122. Gibiansky, L.; Passey, C.; Roy, A.; Bello, A.; Gupta, M. Model-based pharmacokinetic analysis of elotuzumab in patients with relapsed/refractory multiple myeloma. J. Pharmacokinet. Pharmacodyn. 2016, 43, 243–257. [Google Scholar] [CrossRef]
  123. Lu, D.; Girish, S.; Gao, Y.; Wang, B.; Yi, J.H.; Guardino, E.; Samant, M.; Cobleigh, M.; Rimawi, M.; Conte, P.; et al. Population pharmacokinetics of trastuzumab emtansine (T-DM1), a HER2-targeted antibody-drug conjugate, in patients with HER2-positive metastatic breast cancer: Clinical implications of the effect of covariates. Cancer Chemother. Pharmacol. 2014, 74, 399–410. [Google Scholar] [CrossRef]
  124. Gupta, M.; Lorusso, P.M.; Wang, B.; Yi, J.H.; Burris, H.A., 3rd; Beeram, M.; Modi, S.; Chu, Y.W.; Agresta, S.; Klencke, B.; et al. Clinical implications of pathophysiological and demographic covariates on the population pharmacokinetics of trastuzumab emtansine, a HER2-targeted antibody-drug conjugate, in patients with HER2-positive metastatic breast cancer. J. Clin. Pharmacol. 2012, 52, 691–703. [Google Scholar] [CrossRef] [PubMed]
  125. Caron, W.P.; Lay, J.C.; Fong, A.M.; La-Beck, N.M.; Kumar, P.; Newman, S.E.; Zhou, H.; Monaco, J.H.; Clarke-Pearson, D.L.; Brewster, W.R.; et al. Translational studies of phenotypic probes for the mononuclear phagocyte system and liposomal pharmacology. J. Pharmacol. Exp. Ther. 2013, 347, 599–606. [Google Scholar] [CrossRef] [PubMed]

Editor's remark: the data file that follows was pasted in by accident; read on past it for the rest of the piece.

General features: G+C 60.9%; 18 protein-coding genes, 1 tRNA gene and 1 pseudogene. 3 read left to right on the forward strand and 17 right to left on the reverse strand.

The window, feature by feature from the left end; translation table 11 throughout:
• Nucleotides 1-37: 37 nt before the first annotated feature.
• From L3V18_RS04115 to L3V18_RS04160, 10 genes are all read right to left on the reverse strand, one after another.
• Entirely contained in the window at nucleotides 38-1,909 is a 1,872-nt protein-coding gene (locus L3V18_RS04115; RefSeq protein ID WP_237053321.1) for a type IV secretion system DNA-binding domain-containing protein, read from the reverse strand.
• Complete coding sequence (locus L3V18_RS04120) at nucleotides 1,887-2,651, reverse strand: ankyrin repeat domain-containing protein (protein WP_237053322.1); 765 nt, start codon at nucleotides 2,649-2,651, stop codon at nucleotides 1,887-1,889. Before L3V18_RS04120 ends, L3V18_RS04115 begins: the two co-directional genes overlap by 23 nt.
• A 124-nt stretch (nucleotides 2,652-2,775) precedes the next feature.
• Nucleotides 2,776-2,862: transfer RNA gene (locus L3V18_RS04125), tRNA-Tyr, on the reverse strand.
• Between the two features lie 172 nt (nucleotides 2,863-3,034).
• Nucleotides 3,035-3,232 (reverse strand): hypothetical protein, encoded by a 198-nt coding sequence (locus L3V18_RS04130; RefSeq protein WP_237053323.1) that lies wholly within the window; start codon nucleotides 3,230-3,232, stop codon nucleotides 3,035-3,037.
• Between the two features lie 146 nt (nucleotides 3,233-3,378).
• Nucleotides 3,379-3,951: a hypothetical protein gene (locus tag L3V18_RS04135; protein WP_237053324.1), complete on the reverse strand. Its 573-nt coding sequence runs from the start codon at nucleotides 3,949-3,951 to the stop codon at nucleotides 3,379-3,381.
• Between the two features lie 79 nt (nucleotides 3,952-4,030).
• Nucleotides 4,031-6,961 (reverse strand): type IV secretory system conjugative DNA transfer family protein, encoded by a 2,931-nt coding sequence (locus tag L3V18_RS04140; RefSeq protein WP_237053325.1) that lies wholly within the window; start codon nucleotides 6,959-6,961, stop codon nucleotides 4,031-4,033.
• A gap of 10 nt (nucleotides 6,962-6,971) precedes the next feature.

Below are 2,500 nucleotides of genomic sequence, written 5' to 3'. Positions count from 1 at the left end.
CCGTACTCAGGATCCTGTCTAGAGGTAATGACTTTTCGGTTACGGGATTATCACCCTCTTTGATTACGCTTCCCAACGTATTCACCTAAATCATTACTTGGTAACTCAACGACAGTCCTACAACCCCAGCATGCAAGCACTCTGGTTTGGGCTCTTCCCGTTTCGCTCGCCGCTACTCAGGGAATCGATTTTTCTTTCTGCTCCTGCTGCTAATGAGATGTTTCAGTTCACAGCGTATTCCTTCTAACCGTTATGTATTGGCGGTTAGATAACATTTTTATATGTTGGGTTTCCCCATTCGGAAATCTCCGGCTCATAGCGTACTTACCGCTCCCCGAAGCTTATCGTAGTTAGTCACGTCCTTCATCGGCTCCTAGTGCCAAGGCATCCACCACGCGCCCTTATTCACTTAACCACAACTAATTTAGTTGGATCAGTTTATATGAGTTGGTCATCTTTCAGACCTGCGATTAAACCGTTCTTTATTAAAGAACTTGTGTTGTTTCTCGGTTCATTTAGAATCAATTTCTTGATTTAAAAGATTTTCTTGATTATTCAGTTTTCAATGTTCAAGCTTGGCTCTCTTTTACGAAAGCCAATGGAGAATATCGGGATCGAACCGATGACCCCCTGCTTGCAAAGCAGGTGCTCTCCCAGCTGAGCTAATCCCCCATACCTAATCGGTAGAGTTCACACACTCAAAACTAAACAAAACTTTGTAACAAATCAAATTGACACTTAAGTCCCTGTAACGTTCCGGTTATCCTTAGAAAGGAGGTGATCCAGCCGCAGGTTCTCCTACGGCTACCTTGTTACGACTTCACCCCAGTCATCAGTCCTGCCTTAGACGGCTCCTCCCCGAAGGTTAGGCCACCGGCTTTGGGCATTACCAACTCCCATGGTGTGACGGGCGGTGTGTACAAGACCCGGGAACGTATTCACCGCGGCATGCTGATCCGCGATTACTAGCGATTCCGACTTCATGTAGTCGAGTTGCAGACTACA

126. Chao, T.C.; Phuangsab, A.; Van Alten, P.J.; Walter, R.J. Steroid sex hormones and macrophage function: Regulation of chemiluminescence and phagocytosis. Am. J. Reprod. Immunol. 1996, 35, 106–113. [Google Scholar] [CrossRef] [PubMed]
  127. Song, G.; Darr, D.B.; Santos, C.M.; Ross, M.; Valdivia, A.; Jordan, J.L.; Midkiff, B.R.; Cohen, S.; Nikolaishvili-Feinberg, N.; Miller, C.R.; et al. Effects of tumor microenvironment heterogeneity on nanoparticle disposition and efficacy in breast cancer tumor models. Clin. Cancer Res. Off. J. Am. Assoc. Cancer Res. 2014, 20, 6083–6095. [Google Scholar] [CrossRef] [PubMed]
  128. Song, G.; Tarrant, T.K.; White, T.F.; Barrow, D.A.; Santos, C.M.; Timoshchenko, R.G.; Hanna, S.K.; Ramanathan, R.K.; Lee, C.R.; Bae-Jump, V.L.; et al. Roles of chemokines CCL2 and CCL5 in the pharmacokinetics of PEGylated liposomal doxorubicin in vivo and in patients with recurrent epithelial ovarian cancer. Nanomed. Nanotechnol. Biol. Med. 2015, 11, 1797–1807. [Google Scholar] [CrossRef] [PubMed]